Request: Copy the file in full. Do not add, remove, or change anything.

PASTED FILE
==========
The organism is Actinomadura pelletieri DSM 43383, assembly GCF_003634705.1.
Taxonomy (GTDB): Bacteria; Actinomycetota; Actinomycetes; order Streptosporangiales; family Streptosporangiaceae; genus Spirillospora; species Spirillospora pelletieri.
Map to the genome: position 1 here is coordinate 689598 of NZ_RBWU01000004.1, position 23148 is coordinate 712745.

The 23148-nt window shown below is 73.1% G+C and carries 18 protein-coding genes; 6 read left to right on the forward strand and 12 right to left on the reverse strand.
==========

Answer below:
The organism is Actinomadura pelletieri DSM 43383, assembly GCF_003634705.1.
Taxonomy (GTDB): Bacteria; Actinomycetota; Actinomycetes; order Streptosporangiales; family Streptosporangiaceae; genus Spirillospora; species Spirillospora pelletieri.
Map to the genome: position 1 here is coordinate 689598 of NZ_RBWU01000004.1, position 23148 is coordinate 712745.

The 23148-nt window shown below is 73.1% G+C and carries 18 protein-coding genes; 6 read left to right on the forward strand and 12 right to left on the reverse strand.